I'm on vacation this week, but before I left I wrote five brief essays considering the five stages of "Spore." Late Friday I interviewed "Spore' creator Will Wright and asked him to share his thoughts on why each stage is essential. You can find his thoughts, shared during a half-hour phone call, at the end of this essay. This third installment of the series covers the Tribe Stage. The remaining Stages will be covered over the next two days.
As Tribe Stage begins, "Spore" changes its spots.
In the game's first two stages, the player is given direct influence over the evolution of the species they guide. At each moment of procreation they are sent to a character editor that allows them to bend spines, add arms, change mouths, alter skin tone and implement many other evolutionary alterations that affect the look, the attributes or the abilities of their creature. Success in the playing field leads to new basic abilities.
In Tribe, however, success in the playing field leads to a scripted upgrading of tribal village abilities: the permission to have one more resident in the tribe, the ability to construct a few basic buildings. Players can't affect the look of much of this. They can merely choose which of the buildings they might want. Buildings can provide weapons, musical instruments, or even fishing tools.
(Read on for the rest of my take and for Will Wright's.)
The stage's mission is for the player's species to deal with tribes of other species. That mission is both a small step forward from the nest-vs.-nest inter-species fights and friend-making of the Creature Stage as well as a surprising leap ahead, one that skips any opportunity for the player to define the social structure of the tribe. This tribe will have one leader, a chieftain, and everyone under that being will farm, fight, or play music as they are so ordered. There's no other way.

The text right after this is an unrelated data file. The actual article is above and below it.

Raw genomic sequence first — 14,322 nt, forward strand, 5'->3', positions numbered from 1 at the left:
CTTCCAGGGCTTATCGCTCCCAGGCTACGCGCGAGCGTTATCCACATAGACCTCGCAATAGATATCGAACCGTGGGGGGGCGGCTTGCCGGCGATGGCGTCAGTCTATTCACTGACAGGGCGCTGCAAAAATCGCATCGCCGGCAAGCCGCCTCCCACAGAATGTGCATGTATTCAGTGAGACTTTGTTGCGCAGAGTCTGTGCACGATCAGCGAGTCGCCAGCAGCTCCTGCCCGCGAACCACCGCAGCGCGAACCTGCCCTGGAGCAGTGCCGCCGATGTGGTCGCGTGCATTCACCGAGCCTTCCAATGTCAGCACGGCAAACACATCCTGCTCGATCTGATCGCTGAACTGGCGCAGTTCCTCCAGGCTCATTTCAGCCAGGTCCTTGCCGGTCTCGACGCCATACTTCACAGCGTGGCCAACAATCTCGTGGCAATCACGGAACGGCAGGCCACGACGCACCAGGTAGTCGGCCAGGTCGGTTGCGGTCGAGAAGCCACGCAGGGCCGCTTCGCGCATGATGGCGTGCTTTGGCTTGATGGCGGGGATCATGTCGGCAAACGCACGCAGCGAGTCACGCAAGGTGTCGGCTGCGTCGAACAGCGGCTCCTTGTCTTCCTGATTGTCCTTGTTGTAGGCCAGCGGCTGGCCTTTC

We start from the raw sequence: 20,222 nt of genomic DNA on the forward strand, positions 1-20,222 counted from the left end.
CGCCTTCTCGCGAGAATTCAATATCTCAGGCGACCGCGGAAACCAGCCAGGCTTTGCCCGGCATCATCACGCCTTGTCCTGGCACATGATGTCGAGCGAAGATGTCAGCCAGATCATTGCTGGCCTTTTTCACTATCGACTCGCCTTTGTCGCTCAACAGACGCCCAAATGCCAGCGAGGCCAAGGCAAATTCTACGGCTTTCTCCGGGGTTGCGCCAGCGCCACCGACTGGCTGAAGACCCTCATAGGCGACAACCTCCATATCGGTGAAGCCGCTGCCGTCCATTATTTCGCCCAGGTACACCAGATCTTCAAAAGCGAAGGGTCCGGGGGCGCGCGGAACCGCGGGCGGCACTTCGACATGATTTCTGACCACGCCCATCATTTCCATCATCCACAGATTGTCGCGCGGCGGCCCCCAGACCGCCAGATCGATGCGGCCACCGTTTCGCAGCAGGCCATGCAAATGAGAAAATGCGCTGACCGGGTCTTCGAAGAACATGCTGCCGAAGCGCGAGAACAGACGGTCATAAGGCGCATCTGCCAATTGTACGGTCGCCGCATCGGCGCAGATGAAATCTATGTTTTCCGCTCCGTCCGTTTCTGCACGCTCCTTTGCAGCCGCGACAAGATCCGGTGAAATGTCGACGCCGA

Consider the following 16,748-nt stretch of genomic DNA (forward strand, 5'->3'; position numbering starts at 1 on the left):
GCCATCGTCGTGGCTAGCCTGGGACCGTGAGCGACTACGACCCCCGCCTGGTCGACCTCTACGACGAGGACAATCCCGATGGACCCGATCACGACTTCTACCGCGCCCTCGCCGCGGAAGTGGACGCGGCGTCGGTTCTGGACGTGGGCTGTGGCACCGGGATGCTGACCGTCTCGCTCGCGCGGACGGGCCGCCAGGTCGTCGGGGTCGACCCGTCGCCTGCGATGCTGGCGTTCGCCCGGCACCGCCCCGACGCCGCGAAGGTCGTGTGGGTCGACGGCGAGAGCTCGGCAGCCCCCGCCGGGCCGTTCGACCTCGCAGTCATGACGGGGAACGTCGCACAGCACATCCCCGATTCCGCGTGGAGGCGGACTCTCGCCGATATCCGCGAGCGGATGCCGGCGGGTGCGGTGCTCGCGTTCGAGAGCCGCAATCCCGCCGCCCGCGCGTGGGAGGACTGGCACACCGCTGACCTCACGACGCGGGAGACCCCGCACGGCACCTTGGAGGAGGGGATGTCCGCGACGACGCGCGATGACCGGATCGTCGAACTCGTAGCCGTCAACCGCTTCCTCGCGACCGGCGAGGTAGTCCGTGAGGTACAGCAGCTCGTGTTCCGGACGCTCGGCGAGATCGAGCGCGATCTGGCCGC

The player's real choices are no longer going to impact the abilities of individual creatures but on the abilities and reputation of the entire species.
Like Creature Stage, the Tribe Stage isn't overflowing with gameplay variety and isn't going to be fully enjoyed unless the player is entertained by looking at stuff. The rampage of an epic dinosaur-sized beast as it trundles over an enemy village better entertain you. The appearance of some other players' species as a pack of wild creatures that can be domesticated and lay eggs better amuse you.
It's in this stage that it most becomes clear that the player's real choices are no longer going to impact the abilities of individual creatures but on the abilities and reputation of the entire species. Playing styles, by this point, will determine which of three branching tendencies will dictate the collective life their creatures will live: violently outgoing, culturally curious or fiscally aggressive. By the end of Tribe, the feeling has dissipated that what one's creature looks like has any affect on what's happening in the game. That portion of "Spore" is over. It looks like it's going to be all about relationships from this point on.
Will Wright's Take:
"Food is your primary resource. The first thing we're dealing with is how are you going to make a living in Tribe, which is to say, 'How are you going to gather food?' Depending on how you played Cell Stage, you're going to be coming in as herbivore, carnivore or omnivore.
"A lot of people don't realize that there are actually some simple strategies for gathering food in Tribe."
"A lot of people don't realize that there are actually some simple strategies for gathering food in Tribe. You can steal it from other tribes. You can domesticate wild animals and they'll come live with you. You don't have to hunt other creatures; you can domesticate them. If you manage to domesticate a really strong creature and he's sitting in your pen behind your hut, he'll actually help defend your tribe as well.
"You're also being introduced to more elaborate relationships and relationship management with the other tribes. If you play really aggressively, the other tribes will start to distrust you. Once you go down that path it's kind of a slippery slope. The social path takes longer but it keeps things more in balance. You're collecting totems for every tribe you ally or conquer. The combination of those totems on the totem pole will basically determine your starting city for the Civ Stage."
Next: My take and Wright's take (plus a few more tips) for the Civilization Stage. Check out the rest of the series here.